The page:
“I mean, this clay is red, but it’s not (laughs). It’s fake, but it’s like green clay. Just painted red. But, I mean, I like it. I mean, I played also the last years in Florida, and I did well there. So, I like it. I mean, it’s different – more slippery. Some of them are faster, some of them are slower. But we also have that with the clay we have (in Europe). It’s different.”
Gerald thought the River Oaks clay is not that fast, but that the bounce wasn’t a problem. He said that when it’s cold and wet in Europe clay tends to behave that way, too. Gerald did say that in his opinion it’s easier to slide on a surface like this.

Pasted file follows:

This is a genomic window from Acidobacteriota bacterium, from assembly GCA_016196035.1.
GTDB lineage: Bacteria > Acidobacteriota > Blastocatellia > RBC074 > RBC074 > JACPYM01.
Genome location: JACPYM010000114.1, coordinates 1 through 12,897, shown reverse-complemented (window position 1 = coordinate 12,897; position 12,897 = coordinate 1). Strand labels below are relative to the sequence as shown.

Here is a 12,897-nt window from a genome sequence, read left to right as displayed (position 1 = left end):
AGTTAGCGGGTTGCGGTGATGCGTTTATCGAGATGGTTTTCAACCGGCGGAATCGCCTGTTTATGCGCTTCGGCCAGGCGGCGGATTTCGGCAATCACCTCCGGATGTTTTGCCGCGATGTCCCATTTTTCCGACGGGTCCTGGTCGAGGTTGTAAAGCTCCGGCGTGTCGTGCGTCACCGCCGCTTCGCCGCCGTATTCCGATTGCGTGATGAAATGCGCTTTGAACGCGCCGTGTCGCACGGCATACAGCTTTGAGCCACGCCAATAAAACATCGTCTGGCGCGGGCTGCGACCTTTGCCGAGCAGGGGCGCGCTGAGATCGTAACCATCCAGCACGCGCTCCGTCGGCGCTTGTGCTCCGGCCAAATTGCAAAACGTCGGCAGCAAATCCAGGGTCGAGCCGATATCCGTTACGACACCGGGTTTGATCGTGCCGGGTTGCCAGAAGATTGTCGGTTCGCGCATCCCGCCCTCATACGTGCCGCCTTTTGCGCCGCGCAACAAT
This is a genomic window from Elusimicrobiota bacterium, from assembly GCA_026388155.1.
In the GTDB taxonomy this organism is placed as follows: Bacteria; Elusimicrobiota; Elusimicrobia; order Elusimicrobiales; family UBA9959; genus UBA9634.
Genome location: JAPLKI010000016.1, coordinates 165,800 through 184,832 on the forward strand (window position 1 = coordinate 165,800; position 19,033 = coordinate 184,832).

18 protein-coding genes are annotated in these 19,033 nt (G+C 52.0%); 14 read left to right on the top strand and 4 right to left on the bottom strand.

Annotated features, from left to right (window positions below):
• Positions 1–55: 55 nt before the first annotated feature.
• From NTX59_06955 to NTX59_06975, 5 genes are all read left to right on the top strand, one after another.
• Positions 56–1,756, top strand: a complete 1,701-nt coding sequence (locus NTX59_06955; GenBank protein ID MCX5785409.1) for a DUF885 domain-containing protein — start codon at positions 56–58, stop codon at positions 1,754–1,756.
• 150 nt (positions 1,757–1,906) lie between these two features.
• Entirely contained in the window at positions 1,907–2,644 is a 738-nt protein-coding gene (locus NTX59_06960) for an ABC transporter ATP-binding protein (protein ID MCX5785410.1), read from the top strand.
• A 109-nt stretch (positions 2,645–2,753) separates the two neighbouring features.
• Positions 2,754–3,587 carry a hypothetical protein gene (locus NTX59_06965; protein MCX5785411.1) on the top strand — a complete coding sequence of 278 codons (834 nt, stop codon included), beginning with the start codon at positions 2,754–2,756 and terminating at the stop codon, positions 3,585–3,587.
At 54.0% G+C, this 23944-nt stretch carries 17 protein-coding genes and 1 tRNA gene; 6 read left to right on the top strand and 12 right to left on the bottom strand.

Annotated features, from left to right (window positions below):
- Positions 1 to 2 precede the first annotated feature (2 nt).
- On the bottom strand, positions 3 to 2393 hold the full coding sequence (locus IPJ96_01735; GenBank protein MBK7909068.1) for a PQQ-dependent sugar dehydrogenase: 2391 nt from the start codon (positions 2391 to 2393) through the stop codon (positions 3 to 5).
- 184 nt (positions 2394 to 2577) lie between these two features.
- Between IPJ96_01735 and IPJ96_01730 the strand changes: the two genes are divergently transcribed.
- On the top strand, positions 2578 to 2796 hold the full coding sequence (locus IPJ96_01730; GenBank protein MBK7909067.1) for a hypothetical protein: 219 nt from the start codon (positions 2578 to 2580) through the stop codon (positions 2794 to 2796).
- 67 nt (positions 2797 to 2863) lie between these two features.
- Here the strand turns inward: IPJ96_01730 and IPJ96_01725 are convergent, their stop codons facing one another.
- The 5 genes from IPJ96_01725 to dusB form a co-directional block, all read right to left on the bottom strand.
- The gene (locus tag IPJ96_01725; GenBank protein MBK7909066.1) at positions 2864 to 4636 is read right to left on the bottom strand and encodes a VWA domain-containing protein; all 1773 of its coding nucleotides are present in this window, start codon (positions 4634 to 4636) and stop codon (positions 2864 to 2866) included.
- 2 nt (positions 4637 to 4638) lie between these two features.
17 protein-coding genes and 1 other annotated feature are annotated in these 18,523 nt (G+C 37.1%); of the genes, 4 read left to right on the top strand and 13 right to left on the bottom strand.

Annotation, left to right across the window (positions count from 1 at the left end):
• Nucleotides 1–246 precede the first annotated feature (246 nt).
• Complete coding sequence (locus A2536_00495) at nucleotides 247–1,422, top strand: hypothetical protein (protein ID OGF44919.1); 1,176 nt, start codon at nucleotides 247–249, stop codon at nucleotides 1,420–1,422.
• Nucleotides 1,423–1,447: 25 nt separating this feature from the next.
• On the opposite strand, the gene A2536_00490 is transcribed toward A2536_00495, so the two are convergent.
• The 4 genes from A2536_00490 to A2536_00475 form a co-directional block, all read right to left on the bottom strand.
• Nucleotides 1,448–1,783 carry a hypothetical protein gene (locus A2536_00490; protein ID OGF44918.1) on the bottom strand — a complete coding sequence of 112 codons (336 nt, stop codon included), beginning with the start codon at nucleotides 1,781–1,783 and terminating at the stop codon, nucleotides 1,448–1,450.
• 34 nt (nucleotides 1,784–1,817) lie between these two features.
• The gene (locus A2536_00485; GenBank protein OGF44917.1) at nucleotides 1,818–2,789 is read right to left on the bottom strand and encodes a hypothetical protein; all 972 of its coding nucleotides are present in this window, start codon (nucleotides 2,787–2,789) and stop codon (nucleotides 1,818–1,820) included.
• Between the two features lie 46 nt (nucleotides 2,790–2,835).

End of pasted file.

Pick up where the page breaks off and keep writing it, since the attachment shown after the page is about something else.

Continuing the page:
Finally, I asked Gerald the obvious question: does it help or hurt to be the younger brother of a famous tennis player? Here’s what he said:
“I mean, it’s both ways, but I think it helps more. I can improve when I’m around him, and he’s helping me a lot and is giving me advice. I just think it can help if you have a brother who knows how it is to get there.”
After Houston, Gerald will probably head to Panamá to play a Challenger, because it might be easier to get in that draw than in Sarasota. After that he’ll play the Savannah and Tallahassee Challengers. If things don’t go well there, he’ll stay for two more Futures in Florida.
Gerald Melzer, as I mentioned above, is just 22. He’ll keep playing Challengers and Futures, but I think that if he can summon the form of the first three rounds of qualies here in Houston, he’ll surely get into more ATP main draws in the near future.
And maybe, just maybe, Gerald can get that coveted first official win on the ATP World Tour one day.